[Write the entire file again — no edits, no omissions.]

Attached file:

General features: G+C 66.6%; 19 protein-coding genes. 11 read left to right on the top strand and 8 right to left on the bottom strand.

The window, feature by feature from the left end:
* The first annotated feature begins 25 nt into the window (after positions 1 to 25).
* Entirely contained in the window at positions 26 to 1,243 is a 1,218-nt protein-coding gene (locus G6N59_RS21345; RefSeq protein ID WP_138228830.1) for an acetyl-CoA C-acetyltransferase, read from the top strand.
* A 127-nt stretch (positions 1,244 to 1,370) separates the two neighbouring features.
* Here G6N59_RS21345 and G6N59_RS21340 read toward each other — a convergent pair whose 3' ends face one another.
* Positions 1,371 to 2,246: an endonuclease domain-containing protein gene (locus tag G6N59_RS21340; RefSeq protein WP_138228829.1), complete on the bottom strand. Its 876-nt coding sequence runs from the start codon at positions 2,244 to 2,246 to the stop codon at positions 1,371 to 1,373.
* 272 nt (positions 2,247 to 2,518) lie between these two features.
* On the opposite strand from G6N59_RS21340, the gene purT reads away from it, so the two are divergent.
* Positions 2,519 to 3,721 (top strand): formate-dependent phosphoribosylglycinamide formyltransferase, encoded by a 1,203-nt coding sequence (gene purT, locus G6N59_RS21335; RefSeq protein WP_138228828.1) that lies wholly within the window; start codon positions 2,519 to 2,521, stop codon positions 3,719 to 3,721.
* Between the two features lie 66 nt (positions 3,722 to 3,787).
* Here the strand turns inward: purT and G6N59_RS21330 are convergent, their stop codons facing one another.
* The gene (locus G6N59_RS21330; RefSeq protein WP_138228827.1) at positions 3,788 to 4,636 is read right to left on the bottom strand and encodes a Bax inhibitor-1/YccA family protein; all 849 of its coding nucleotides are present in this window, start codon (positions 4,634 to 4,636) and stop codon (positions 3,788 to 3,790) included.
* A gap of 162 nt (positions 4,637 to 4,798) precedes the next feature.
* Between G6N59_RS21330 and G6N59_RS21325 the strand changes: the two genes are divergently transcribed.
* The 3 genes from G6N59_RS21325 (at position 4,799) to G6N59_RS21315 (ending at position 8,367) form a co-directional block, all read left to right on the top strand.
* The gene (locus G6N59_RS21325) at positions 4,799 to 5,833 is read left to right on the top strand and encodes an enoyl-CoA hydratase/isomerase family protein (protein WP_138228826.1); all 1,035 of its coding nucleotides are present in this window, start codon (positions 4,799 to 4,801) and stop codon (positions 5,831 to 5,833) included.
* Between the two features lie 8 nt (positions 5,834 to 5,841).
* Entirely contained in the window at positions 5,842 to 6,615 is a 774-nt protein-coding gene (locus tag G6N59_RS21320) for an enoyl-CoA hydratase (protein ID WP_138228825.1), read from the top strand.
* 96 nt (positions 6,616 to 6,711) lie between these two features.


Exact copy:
General features: G+C 66.6%; 19 protein-coding genes. 11 read left to right on the top strand and 8 right to left on the bottom strand.

The window, feature by feature from the left end:
* The first annotated feature begins 25 nt into the window (after positions 1 to 25).
* Entirely contained in the window at positions 26 to 1,243 is a 1,218-nt protein-coding gene (locus G6N59_RS21345; RefSeq protein ID WP_138228830.1) for an acetyl-CoA C-acetyltransferase, read from the top strand.
* A 127-nt stretch (positions 1,244 to 1,370) separates the two neighbouring features.
* Here G6N59_RS21345 and G6N59_RS21340 read toward each other — a convergent pair whose 3' ends face one another.
* Positions 1,371 to 2,246: an endonuclease domain-containing protein gene (locus tag G6N59_RS21340; RefSeq protein WP_138228829.1), complete on the bottom strand. Its 876-nt coding sequence runs from the start codon at positions 2,244 to 2,246 to the stop codon at positions 1,371 to 1,373.
* 272 nt (positions 2,247 to 2,518) lie between these two features.
* On the opposite strand from G6N59_RS21340, the gene purT reads away from it, so the two are divergent.
* Positions 2,519 to 3,721 (top strand): formate-dependent phosphoribosylglycinamide formyltransferase, encoded by a 1,203-nt coding sequence (gene purT, locus G6N59_RS21335; RefSeq protein WP_138228828.1) that lies wholly within the window; start codon positions 2,519 to 2,521, stop codon positions 3,719 to 3,721.
* Between the two features lie 66 nt (positions 3,722 to 3,787).
* Here the strand turns inward: purT and G6N59_RS21330 are convergent, their stop codons facing one another.
* The gene (locus G6N59_RS21330; RefSeq protein WP_138228827.1) at positions 3,788 to 4,636 is read right to left on the bottom strand and encodes a Bax inhibitor-1/YccA family protein; all 849 of its coding nucleotides are present in this window, start codon (positions 4,634 to 4,636) and stop codon (positions 3,788 to 3,790) included.
* A gap of 162 nt (positions 4,637 to 4,798) precedes the next feature.
* Between G6N59_RS21330 and G6N59_RS21325 the strand changes: the two genes are divergently transcribed.
* The 3 genes from G6N59_RS21325 (at position 4,799) to G6N59_RS21315 (ending at position 8,367) form a co-directional block, all read left to right on the top strand.
* The gene (locus G6N59_RS21325) at positions 4,799 to 5,833 is read left to right on the top strand and encodes an enoyl-CoA hydratase/isomerase family protein (protein WP_138228826.1); all 1,035 of its coding nucleotides are present in this window, start codon (positions 4,799 to 4,801) and stop codon (positions 5,831 to 5,833) included.
* Between the two features lie 8 nt (positions 5,834 to 5,841).
* Entirely contained in the window at positions 5,842 to 6,615 is a 774-nt protein-coding gene (locus tag G6N59_RS21320) for an enoyl-CoA hydratase (protein ID WP_138228825.1), read from the top strand.
* 96 nt (positions 6,616 to 6,711) lie between these two features.